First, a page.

• Brick Joke: The first time Elizabeth and Darcy 'meet', he snubs her; when Mrs. Bennet later says that in the future Elizabeth shouldn't dance with him even if he should ask her, her daughter says (seemingly in jest) that she can safely promise she'll never do so. Later on in the story when Darcy asks Elizabeth to dance at the Netherfield ball, she accepts out of politeness and being put on the spot, but then has a mini rant to Charlotte that she swore never to dance with him.
  • Cassandra Truth: Caroline tells Elizabeth at the Netherfield ball that Wickham treated Darcy "in an infamous manner" and that Darcy was blameless in the whole affair, but mixes it with enough disparaging comments at Wickham's descent that Elizabeth dismisses her words as snobbery. As it turns out, Caroline was right —and she's not even fully aware of how much Wickham has hurt the Darcys.
  • Deliberate Values Dissonance: At one point, Maria Lucas comments of Mary King, "She's not very pretty, is she?" To modern eyes the actress playing Mary is very pretty indeed, but she's red haired and freckled, two big no-nos in terms of Regency beauty.
  • Dreadful Musician: This adaptation takes the popular approach of making Mary Bennet a significantly worse musician, especially to the ears of those around her, than she believes herself to be. Her piano playing is technically solid, but she tends to play slow pieces ill-suited to the evening's merriment until one of her younger sisters browbeats her into playing something they can dance to (to which she invariably reacts with a scowl). And her singing... oh dear. Lucy Briers averts Hollywood Tone-Deaf by singing basically on key (except for the high notes, with which she very audibly struggles), but with a timbre that everyone in earshot - in and out of universe - finds grating. Even the horses and dogs outside are in agony.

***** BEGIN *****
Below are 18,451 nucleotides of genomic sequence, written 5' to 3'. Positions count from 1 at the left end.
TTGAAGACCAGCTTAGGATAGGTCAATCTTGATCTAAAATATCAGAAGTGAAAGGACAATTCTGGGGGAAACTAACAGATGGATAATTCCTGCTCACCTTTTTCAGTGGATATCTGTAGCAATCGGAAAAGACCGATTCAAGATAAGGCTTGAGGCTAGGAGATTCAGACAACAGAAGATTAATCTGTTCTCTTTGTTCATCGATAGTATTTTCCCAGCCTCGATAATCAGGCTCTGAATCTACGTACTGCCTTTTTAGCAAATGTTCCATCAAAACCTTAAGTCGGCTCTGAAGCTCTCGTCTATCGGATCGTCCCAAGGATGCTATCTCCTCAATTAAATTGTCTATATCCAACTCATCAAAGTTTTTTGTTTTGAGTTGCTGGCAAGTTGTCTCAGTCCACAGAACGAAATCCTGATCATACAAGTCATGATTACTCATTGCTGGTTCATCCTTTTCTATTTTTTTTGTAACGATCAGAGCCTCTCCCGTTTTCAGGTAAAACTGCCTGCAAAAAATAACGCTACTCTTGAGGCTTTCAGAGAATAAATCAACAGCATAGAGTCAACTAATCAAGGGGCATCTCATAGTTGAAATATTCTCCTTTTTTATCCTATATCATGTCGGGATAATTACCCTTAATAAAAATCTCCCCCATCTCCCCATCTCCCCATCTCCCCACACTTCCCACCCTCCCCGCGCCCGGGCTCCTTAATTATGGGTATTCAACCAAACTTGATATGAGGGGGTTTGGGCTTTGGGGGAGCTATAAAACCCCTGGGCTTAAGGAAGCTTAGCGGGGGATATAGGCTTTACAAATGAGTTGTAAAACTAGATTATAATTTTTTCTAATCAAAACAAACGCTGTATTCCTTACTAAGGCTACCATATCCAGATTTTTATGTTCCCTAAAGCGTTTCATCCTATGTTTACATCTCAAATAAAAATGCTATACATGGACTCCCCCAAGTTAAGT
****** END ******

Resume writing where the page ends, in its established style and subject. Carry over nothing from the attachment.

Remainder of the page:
• Establishing Character Moment: The opening scenes, before the story proper even starts, tell us a fair bit about most of the main characters:
    • Darcy is rich and snobbish, but a good friend to Bingley;
    • Bingley is enthusiastic and easily led;
    • Elizabeth is independent and cheerful;
    • Mr. Bennet is sardonic and isn't that fond of his younger daughters, but clearly loves Elizabeth;
    • Lydia is self-absorbed and well used to getting her own way;
    • Kitty is emotional and never gets her own way;
    • Mrs. Bennet is 'nervous' and spoils Lydia;
    • Mary can't be having with her younger sisters and prefers reading;
    • Jane is calm and solicitous of her family.
  • Female Gaze: The miniseries treats viewers to a number of brief added scenes primarily focused on Colin Firth as Darcy in varying stages of attractive undress smoldering with unresolved sexual tension.
  • Flashback: As Darcy writes his letter to Elizabeth, a couple of flashbacks are seen, particularly one during Darcy and Wickham's childhoods and their time at Cambridge, where Darcy caught Wickham in a compromising position.
  • Foreshadowing: Mr. Bennet is clearly not taken in (or at least somewhat skeptical) of Wickham's tale of woe, and when Elizabeth defends him her father points out that Mr. Darcy may be less a scoundrel than simply a rich man used to getting his own way. This turns out to be close to the truth.
  • Funny Background Event:
    • When Mrs. Bennet descends on Netherfield, Mr. Hurst can be seen quietly slipping out of the room while she is talking.
    • On their way to visit Lady Catherine, Mr Collins points out that this will be Elizabeth's last visit to Rosings. She gives a florid reply about how she will hardly be able to bear the loss of Lady Catherine's company—and behind them, Charlotte is going Oh, Crap! because she's sure that her husband isn't that clueless. (She needn't have worried; he turns out to be as Sarcasm-Blind as ever.)